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Benefits to public are hard to see in the ‘corporate transformation of American medicine’

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An article in Health Affairs looks at the MACRA and the “corporate transformation of American medicine.”

Among its observations:

”There is surprisingly little evidence about the performance of different forms of physician practice. Several recent studies suggest that, on average, larger practices and practices owned by hospitals charge higher prices, generate higher total costs of care per patient,¬†and do not provide better quality. However, the available evidence is far from definitive. It is possible that if payment incentives to improve quality and control costs become stronger over time, large organizations will gradually develop superior capabilities to improve the care they provide.”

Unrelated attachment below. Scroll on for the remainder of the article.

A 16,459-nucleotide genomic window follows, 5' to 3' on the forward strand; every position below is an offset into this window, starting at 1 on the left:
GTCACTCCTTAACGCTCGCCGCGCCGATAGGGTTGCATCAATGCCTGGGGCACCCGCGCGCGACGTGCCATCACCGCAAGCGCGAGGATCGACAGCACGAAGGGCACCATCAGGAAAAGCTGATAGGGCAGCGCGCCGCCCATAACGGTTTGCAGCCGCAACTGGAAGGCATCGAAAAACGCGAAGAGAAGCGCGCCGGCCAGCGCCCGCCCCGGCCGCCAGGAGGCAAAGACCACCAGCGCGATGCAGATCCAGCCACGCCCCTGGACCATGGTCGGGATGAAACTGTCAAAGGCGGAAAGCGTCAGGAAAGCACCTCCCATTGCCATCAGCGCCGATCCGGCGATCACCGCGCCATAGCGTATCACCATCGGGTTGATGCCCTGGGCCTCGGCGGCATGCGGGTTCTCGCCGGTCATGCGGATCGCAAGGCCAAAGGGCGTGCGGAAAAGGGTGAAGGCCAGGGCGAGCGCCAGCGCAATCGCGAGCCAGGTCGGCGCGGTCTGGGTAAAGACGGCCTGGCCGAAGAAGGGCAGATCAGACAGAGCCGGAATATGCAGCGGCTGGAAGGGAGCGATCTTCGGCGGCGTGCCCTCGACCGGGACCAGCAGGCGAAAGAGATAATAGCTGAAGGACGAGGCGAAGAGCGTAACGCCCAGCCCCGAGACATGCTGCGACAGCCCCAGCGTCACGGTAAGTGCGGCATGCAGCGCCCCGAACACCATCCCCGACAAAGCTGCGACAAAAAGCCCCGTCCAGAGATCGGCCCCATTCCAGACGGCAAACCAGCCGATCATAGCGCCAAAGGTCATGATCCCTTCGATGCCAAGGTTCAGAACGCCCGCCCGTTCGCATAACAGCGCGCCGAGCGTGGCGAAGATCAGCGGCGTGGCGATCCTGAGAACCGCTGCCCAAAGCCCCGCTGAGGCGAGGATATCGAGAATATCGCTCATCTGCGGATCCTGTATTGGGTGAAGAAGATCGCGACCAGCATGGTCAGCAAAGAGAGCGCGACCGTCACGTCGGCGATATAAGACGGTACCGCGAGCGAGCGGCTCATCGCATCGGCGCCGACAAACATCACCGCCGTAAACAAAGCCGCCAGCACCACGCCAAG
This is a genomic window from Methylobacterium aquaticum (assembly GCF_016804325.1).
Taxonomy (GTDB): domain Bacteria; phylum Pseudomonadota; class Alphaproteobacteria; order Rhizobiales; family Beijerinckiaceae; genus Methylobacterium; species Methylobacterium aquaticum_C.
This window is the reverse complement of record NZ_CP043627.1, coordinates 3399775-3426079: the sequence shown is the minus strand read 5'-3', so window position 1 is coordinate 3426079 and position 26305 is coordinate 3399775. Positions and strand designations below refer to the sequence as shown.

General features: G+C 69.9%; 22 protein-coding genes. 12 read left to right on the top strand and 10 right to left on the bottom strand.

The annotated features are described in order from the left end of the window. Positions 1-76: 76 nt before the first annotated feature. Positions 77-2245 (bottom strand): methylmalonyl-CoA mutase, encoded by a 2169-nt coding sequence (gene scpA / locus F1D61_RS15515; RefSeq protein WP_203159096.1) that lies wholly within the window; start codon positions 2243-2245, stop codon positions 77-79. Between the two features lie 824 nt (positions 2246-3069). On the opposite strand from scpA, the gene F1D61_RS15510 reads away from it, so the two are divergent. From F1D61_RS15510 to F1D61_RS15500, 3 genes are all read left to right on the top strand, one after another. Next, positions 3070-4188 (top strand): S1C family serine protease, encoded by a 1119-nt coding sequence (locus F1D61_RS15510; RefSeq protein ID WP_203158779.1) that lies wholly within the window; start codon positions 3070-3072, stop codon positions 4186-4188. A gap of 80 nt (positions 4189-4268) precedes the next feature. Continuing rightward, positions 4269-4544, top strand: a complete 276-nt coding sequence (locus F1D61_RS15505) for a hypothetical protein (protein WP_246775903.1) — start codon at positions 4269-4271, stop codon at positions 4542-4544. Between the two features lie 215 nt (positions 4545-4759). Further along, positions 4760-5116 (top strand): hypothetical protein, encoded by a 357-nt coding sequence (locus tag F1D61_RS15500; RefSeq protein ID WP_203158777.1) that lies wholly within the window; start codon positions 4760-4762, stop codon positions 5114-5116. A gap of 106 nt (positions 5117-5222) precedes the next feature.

The article ends with this:

“Meanwhile, the corporate transformation of American medicine proceeds. Once independent practices become owned by a corporation, it is very difficult for them to disengage themselves and re-create a functional practice. Given the limited research to date about higher prices, higher costs, and at best equivalent quality for patients of physicians employed by hospitals, there is an urgent need for more evidence on the impact of different types of provider organization on the quality and cost of care, and on patient, physician, and staff experience.”

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